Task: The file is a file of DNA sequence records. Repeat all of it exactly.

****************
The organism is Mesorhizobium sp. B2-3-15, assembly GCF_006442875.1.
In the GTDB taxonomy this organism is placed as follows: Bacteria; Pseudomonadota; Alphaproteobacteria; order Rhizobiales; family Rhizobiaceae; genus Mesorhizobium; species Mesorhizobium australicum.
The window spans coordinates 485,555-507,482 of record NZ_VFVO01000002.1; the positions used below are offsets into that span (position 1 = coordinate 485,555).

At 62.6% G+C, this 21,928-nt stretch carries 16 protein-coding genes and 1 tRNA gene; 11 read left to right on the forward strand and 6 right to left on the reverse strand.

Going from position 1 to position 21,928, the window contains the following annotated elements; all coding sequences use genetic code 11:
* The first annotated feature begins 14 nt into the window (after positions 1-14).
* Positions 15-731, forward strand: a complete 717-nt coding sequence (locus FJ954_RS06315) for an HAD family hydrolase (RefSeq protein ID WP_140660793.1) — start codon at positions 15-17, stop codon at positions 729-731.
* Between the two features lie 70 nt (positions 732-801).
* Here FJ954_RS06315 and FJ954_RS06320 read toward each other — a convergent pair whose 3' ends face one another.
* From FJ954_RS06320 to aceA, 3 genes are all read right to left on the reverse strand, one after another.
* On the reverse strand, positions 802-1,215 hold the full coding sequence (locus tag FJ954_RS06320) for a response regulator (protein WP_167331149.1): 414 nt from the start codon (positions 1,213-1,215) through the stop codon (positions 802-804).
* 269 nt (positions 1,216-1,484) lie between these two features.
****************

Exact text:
The organism is Mesorhizobium sp. B2-3-15, assembly GCF_006442875.1.
In the GTDB taxonomy this organism is placed as follows: Bacteria; Pseudomonadota; Alphaproteobacteria; order Rhizobiales; family Rhizobiaceae; genus Mesorhizobium; species Mesorhizobium australicum.
The window spans coordinates 485,555-507,482 of record NZ_VFVO01000002.1; the positions used below are offsets into that span (position 1 = coordinate 485,555).

At 62.6% G+C, this 21,928-nt stretch carries 16 protein-coding genes and 1 tRNA gene; 11 read left to right on the forward strand and 6 right to left on the reverse strand.

Going from position 1 to position 21,928, the window contains the following annotated elements; all coding sequences use genetic code 11:
* The first annotated feature begins 14 nt into the window (after positions 1-14).
* Positions 15-731, forward strand: a complete 717-nt coding sequence (locus FJ954_RS06315) for an HAD family hydrolase (RefSeq protein ID WP_140660793.1) — start codon at positions 15-17, stop codon at positions 729-731.
* Between the two features lie 70 nt (positions 732-801).
* Here FJ954_RS06315 and FJ954_RS06320 read toward each other — a convergent pair whose 3' ends face one another.
* From FJ954_RS06320 to aceA, 3 genes are all read right to left on the reverse strand, one after another.
* On the reverse strand, positions 802-1,215 hold the full coding sequence (locus tag FJ954_RS06320) for a response regulator (protein WP_167331149.1): 414 nt from the start codon (positions 1,213-1,215) through the stop codon (positions 802-804).
* 269 nt (positions 1,216-1,484) lie between these two features.